A primer in econometric theory

This book offers a cogent and concise treatment of econometric theory and methods along with the underlying ideas from statistics, probability theory, and linear algebra. It emphasizes foundations and general principles, but also features many solved exercises, worked examples, and code listings. Af... Ausführliche Beschreibung

1. Person: Stachurski, John
Format: Buch
Sprache: English
Veröffentlicht: Cambridge, MA [u.a.] MIT Press 2016
Beschreibung: XVII, 430 S. graph. Darst.
Schlagworte (STW): Ökonometrie
Theorie
Schlagworte (SH): Economics
Statistical methods
Mathematical models
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245 0 2 |a A primer in econometric theory  |c John Stachurski 
260 |a Cambridge, MA [u.a.]  |b MIT Press  |c 2016 
300 |a XVII, 430 S.  |b graph. Darst. 
520 |a This book offers a cogent and concise treatment of econometric theory and methods along with the underlying ideas from statistics, probability theory, and linear algebra. It emphasizes foundations and general principles, but also features many solved exercises, worked examples, and code listings. After mastering the material presented, readers will be ready to take on more advanced work in different areas of quantitative economics and to understand papers from the econometrics literature. The book can be used in graduate-level courses on foundational aspects of econometrics or on fundamental statistical principles. It will also be a valuable reference for independent study. One distinctive aspect of the text is its integration of traditional topics from statistics and econometrics with modern ideas from data science and machine learning; readers will encounter ideas that are driving the current development of statistics and increasingly filtering into econometric methodology. The text treats programming not only as a way to work with data but also as a technique for building intuition via simulation. Many proofs are followed by a simulation that shows the theory in action. As a primer, the book offers readers an entry point into the field, allowing them to see econometrics as a whole rather than as a profusion of apparently unrelated ideas.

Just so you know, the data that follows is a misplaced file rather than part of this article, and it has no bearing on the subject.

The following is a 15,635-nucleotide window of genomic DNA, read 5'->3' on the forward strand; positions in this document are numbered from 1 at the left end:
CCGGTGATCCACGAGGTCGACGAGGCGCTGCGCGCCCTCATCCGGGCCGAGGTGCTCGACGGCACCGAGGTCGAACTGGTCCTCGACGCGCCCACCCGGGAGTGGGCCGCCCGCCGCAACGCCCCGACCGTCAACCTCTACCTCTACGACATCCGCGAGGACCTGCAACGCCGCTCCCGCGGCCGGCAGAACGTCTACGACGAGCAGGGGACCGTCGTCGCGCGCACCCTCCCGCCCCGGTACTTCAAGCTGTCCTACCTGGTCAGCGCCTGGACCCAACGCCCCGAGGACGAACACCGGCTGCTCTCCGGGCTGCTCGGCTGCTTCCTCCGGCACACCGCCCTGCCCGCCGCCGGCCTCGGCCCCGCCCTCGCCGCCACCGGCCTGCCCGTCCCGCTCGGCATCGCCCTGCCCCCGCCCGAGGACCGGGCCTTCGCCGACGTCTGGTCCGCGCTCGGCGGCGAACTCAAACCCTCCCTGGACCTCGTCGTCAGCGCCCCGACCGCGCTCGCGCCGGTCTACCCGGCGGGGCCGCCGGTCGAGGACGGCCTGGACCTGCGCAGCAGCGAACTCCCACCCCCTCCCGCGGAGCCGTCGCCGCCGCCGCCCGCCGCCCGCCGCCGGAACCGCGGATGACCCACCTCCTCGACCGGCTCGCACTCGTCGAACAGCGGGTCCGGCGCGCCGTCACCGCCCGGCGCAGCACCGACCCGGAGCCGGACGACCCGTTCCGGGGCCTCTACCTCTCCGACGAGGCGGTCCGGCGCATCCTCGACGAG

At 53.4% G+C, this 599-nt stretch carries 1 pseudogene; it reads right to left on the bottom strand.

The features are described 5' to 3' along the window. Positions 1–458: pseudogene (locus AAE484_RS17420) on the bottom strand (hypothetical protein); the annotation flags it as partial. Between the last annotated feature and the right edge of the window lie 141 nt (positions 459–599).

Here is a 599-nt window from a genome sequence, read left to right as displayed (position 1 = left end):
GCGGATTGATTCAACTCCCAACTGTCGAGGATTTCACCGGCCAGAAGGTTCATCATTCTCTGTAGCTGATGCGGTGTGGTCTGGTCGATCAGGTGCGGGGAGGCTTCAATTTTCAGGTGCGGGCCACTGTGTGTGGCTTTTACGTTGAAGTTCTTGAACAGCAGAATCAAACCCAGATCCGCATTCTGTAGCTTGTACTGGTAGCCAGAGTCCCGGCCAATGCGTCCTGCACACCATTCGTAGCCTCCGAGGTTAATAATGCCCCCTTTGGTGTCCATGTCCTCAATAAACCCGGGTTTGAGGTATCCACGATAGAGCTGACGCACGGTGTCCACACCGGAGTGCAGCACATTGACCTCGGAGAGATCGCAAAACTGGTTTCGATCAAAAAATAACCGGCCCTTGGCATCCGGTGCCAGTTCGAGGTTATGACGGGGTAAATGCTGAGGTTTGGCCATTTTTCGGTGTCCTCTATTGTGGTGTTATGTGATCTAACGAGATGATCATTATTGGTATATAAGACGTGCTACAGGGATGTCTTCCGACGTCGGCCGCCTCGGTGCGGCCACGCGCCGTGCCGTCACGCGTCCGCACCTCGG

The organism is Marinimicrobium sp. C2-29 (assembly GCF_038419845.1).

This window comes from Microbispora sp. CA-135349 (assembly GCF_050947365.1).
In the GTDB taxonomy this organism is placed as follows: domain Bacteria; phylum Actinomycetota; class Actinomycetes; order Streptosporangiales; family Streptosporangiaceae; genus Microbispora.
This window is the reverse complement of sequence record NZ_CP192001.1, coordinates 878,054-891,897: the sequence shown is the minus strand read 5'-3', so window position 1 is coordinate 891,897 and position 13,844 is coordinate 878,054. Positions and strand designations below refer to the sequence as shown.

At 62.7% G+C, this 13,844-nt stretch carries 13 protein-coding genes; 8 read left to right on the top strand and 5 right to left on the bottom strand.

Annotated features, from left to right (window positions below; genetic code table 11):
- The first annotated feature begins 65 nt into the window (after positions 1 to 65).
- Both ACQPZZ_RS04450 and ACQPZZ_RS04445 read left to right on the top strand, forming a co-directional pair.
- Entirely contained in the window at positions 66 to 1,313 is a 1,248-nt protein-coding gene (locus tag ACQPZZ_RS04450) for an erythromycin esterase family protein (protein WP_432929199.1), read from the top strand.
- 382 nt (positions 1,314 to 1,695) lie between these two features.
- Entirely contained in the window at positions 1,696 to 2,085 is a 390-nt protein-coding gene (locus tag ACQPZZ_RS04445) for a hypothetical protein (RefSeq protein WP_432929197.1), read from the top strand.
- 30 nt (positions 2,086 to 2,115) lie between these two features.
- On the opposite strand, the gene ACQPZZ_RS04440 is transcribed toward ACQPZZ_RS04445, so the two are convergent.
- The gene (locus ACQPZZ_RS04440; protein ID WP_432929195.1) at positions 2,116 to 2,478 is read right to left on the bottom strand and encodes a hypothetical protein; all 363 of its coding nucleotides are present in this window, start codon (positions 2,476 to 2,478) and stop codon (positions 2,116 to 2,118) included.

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992 |a CONTENTS PREFACE XV COMMON SYMBOLS XVII 1 INTRODUCTION 1 1.1 THE NATURE OF ECONOMETRICS 1 1.2 DATA VERSUS THEORY 3 1.3 COMMENTS ON THE LITERATURE 5 L4 FURTHER READING 5 1 BACKGROUND 7 2 VECTOR SPACES 9 2.1 VECTORS AND VECTOR SPACE 9 2.1.1 VECTORS 9 2.1.2 LINEAR COMBINATIONS AND SPAN 14 2.1.3 LINEAR INDEPENDENCE 17 2.1.4 LINEAR SUBSPACES 20 2.1.5 BASES AND DIMENSION 21 2.1.6 LINEAR MAPS 23 2.1.7 LINEAR INDEPENDENCE AND BIJECTIONS 25 2.2 ORTHOGONALITY 27 2.2.1 DEFINITION AND BASIC PROPERTIES 27 2.2.2 THE ORTHOGONAL PROJECTION THEOREM 29 2.2.3 PROJECTION AS A MAPPING 30 2.2.4 THE RESIDUAL PROJECTION 32 2.3 FURTHER READING 34 2.4 EXERCISES 35 VII CONTENTS VIII 2.4.1 SOLUTIONS TO SELECTED EXERCISES 37 LINEAR ALGEBRA AND MATRICES 45 3.1 MATRICES AND LINEAR EQUATIONS 45 3.1.1 BASIC DEFINITIONS 45 3.1.2 MATRICES AS MAPS 48 3.1.3 SQUARE MATRICES AND INVERTIBILITY 50 3.1.4 DETERMINANTS 52 3.2 PROPERTIES OF MATRICES 53 3.2.1 DIAGONAL AND TRIANGULAR MATRICES 53 3.2.2 TRACE, TRANSPOSE, AND SYMMETRY 54 3.2.3 EIGENVALUES AND EIGENVECTORS 55 3.2.4 QUADRATIC FORMS 57 3.3 PROJECTION AND DECOMPOSITION 60 3.3.1 PROJECTION MATRICES 60 3.3.2 OVERDETERMINED SYSTEMS OF EQUATIONS 62 3.3.3 QR DECOMPOSITION 64 3.3.4 DIAGONALIZATION AND SPECTRAL THEORY 65 3.3.5 NORMS AND CONTINUITY 67 3.4 FURTHER READING 70 3.5 EXERCISES 70 3.5.1 SOLUTIONS TO SELECTED EXERCISES 73 FOUNDATIONS OF PROBABILITY 79 4.1 PROBABILISTIC MODELS 79 4.1.1 SAMPLE SPACES AND EVENTS 79 4.1.2 PROBABILITIES 83 4.1.3 RANDOM VARIABLES 89 4.1.4 EXPECTATIONS 93 4.1.5 MOMENTS AND CO-MOMENTS 97 4.2 DISTRIBUTIONS 99 4.2.1 DEFINING DISTRIBUTIONS ON R 100 4.2.2 DENSITIES AND PMFS 103 4.2.3 INTEGRATING WITH DISTRIBUTIONS 108 4.2.4 DISTRIBUTIONS OF RANDOM VARIABLES 110 4.2.5 EXPECTATIONS FROM DISTRIBUTIONS 112 4.2.6 QUANTILE FUNCTIONS 113 4.3 FURTHER READING 116 4.4 EXERCISES 116 4.4.1 SOLUTIONS TO SELECTED EXERCISES 118 5 MODELING DEPENDENCE 125 5.1 RANDOM VECTORS AND MATRICES 125 5.1.1 RANDOM VECTORS 125